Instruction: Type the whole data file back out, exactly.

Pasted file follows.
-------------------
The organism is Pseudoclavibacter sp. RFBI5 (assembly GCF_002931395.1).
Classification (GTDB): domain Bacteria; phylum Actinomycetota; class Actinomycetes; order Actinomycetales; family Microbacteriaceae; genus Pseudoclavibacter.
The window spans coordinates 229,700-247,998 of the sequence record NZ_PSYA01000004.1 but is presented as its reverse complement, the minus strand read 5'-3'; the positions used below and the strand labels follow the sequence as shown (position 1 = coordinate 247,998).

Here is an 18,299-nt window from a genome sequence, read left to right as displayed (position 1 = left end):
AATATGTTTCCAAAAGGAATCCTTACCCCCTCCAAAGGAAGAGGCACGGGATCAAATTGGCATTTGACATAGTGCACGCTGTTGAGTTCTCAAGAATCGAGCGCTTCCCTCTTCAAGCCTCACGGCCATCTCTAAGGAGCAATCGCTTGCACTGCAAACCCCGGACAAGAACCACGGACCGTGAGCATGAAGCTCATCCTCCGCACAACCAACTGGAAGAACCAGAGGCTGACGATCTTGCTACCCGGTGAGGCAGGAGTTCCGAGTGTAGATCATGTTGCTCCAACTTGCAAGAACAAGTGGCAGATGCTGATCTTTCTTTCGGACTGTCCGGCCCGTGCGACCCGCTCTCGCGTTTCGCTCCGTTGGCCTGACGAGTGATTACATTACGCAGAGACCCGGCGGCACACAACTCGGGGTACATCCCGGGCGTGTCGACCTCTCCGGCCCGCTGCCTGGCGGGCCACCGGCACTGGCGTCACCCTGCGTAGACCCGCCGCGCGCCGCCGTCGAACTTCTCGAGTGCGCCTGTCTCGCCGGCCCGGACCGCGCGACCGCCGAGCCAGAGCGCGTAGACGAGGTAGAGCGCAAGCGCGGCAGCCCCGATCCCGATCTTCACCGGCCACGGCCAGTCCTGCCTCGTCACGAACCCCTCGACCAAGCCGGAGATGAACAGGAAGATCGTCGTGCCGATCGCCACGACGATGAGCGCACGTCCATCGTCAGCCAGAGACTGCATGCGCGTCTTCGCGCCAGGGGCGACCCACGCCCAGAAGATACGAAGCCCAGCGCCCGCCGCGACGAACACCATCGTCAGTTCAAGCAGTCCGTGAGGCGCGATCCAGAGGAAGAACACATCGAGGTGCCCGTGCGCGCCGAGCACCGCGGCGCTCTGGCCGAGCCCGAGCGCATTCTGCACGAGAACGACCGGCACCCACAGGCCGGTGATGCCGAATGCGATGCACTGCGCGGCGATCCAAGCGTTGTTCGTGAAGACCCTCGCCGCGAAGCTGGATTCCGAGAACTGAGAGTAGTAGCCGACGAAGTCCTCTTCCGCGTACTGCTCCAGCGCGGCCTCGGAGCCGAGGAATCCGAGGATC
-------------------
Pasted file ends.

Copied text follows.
The organism is Pseudoclavibacter sp. RFBI5 (assembly GCF_002931395.1).
Classification (GTDB): domain Bacteria; phylum Actinomycetota; class Actinomycetes; order Actinomycetales; family Microbacteriaceae; genus Pseudoclavibacter.
The window spans coordinates 229,700-247,998 of the sequence record NZ_PSYA01000004.1 but is presented as its reverse complement, the minus strand read 5'-3'; the positions used below and the strand labels follow the sequence as shown (position 1 = coordinate 247,998).

Here is an 18,299-nt window from a genome sequence, read left to right as displayed (position 1 = left end):
AATATGTTTCCAAAAGGAATCCTTACCCCCTCCAAAGGAAGAGGCACGGGATCAAATTGGCATTTGACATAGTGCACGCTGTTGAGTTCTCAAGAATCGAGCGCTTCCCTCTTCAAGCCTCACGGCCATCTCTAAGGAGCAATCGCTTGCACTGCAAACCCCGGACAAGAACCACGGACCGTGAGCATGAAGCTCATCCTCCGCACAACCAACTGGAAGAACCAGAGGCTGACGATCTTGCTACCCGGTGAGGCAGGAGTTCCGAGTGTAGATCATGTTGCTCCAACTTGCAAGAACAAGTGGCAGATGCTGATCTTTCTTTCGGACTGTCCGGCCCGTGCGACCCGCTCTCGCGTTTCGCTCCGTTGGCCTGACGAGTGATTACATTACGCAGAGACCCGGCGGCACACAACTCGGGGTACATCCCGGGCGTGTCGACCTCTCCGGCCCGCTGCCTGGCGGGCCACCGGCACTGGCGTCACCCTGCGTAGACCCGCCGCGCGCCGCCGTCGAACTTCTCGAGTGCGCCTGTCTCGCCGGCCCGGACCGCGCGACCGCCGAGCCAGAGCGCGTAGACGAGGTAGAGCGCAAGCGCGGCAGCCCCGATCCCGATCTTCACCGGCCACGGCCAGTCCTGCCTCGTCACGAACCCCTCGACCAAGCCGGAGATGAACAGGAAGATCGTCGTGCCGATCGCCACGACGATGAGCGCACGTCCATCGTCAGCCAGAGACTGCATGCGCGTCTTCGCGCCAGGGGCGACCCACGCCCAGAAGATACGAAGCCCAGCGCCCGCCGCGACGAACACCATCGTCAGTTCAAGCAGTCCGTGAGGCGCGATCCAGAGGAAGAACACATCGAGGTGCCCGTGCGCGCCGAGCACCGCGGCGCTCTGGCCGAGCCCGAGCGCATTCTGCACGAGAACGACCGGCACCCACAGGCCGGTGATGCCGAATGCGATGCACTGCGCGGCGATCCAAGCGTTGTTCGTGAAGACCCTCGCCGCGAAGCTGGATTCCGAGAACTGAGAGTAGTAGCCGACGAAGTCCTCTTCCGCGTACTGCTCCAGCGCGGCCTCGGAGCCGAGGAATCCGAGGATC